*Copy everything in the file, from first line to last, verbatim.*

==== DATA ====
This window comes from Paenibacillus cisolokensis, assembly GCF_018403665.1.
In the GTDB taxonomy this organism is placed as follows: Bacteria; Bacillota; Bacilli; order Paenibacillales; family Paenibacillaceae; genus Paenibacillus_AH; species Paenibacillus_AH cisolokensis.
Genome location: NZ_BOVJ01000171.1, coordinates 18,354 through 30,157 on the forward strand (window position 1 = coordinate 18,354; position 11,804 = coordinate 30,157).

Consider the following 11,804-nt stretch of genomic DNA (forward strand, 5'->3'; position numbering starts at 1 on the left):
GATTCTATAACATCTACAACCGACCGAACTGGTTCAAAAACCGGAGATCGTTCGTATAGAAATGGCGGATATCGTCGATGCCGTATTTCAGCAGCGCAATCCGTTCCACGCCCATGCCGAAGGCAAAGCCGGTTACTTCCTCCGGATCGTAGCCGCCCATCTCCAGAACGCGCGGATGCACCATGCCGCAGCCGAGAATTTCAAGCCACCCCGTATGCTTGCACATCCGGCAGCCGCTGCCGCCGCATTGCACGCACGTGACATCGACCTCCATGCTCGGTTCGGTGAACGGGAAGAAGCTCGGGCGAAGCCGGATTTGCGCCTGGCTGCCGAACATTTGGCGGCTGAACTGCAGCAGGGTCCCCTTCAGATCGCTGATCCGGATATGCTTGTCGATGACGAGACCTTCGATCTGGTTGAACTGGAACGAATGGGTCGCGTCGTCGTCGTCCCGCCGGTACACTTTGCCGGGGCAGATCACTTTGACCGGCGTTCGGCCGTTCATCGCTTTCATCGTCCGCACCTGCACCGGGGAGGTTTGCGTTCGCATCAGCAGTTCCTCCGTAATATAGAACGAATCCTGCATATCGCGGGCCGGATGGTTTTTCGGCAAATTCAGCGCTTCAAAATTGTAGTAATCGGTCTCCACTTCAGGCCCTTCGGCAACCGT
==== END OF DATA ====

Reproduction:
This window comes from Paenibacillus cisolokensis, assembly GCF_018403665.1.
In the GTDB taxonomy this organism is placed as follows: Bacteria; Bacillota; Bacilli; order Paenibacillales; family Paenibacillaceae; genus Paenibacillus_AH; species Paenibacillus_AH cisolokensis.
Genome location: NZ_BOVJ01000171.1, coordinates 18,354 through 30,157 on the forward strand (window position 1 = coordinate 18,354; position 11,804 = coordinate 30,157).

Consider the following 11,804-nt stretch of genomic DNA (forward strand, 5'->3'; position numbering starts at 1 on the left):
GATTCTATAACATCTACAACCGACCGAACTGGTTCAAAAACCGGAGATCGTTCGTATAGAAATGGCGGATATCGTCGATGCCGTATTTCAGCAGCGCAATCCGTTCCACGCCCATGCCGAAGGCAAAGCCGGTTACTTCCTCCGGATCGTAGCCGCCCATCTCCAGAACGCGCGGATGCACCATGCCGCAGCCGAGAATTTCAAGCCACCCCGTATGCTTGCACATCCGGCAGCCGCTGCCGCCGCATTGCACGCACGTGACATCGACCTCCATGCTCGGTTCGGTGAACGGGAAGAAGCTCGGGCGAAGCCGGATTTGCGCCTGGCTGCCGAACATTTGGCGGCTGAACTGCAGCAGGGTCCCCTTCAGATCGCTGATCCGGATATGCTTGTCGATGACGAGACCTTCGATCTGGTTGAACTGGAACGAATGGGTCGCGTCGTCGTCGTCCCGCCGGTACACTTTGCCGGGGCAGATCACTTTGACCGGCGTTCGGCCGTTCATCGCTTTCATCGTCCGCACCTGCACCGGGGAGGTTTGCGTTCGCATCAGCAGTTCCTCCGTAATATAGAACGAATCCTGCATATCGCGGGCCGGATGGTTTTTCGGCAAATTCAGCGCTTCAAAATTGTAGTAATCGGTCTCCACTTCAGGCCCTTCGGCAACCGT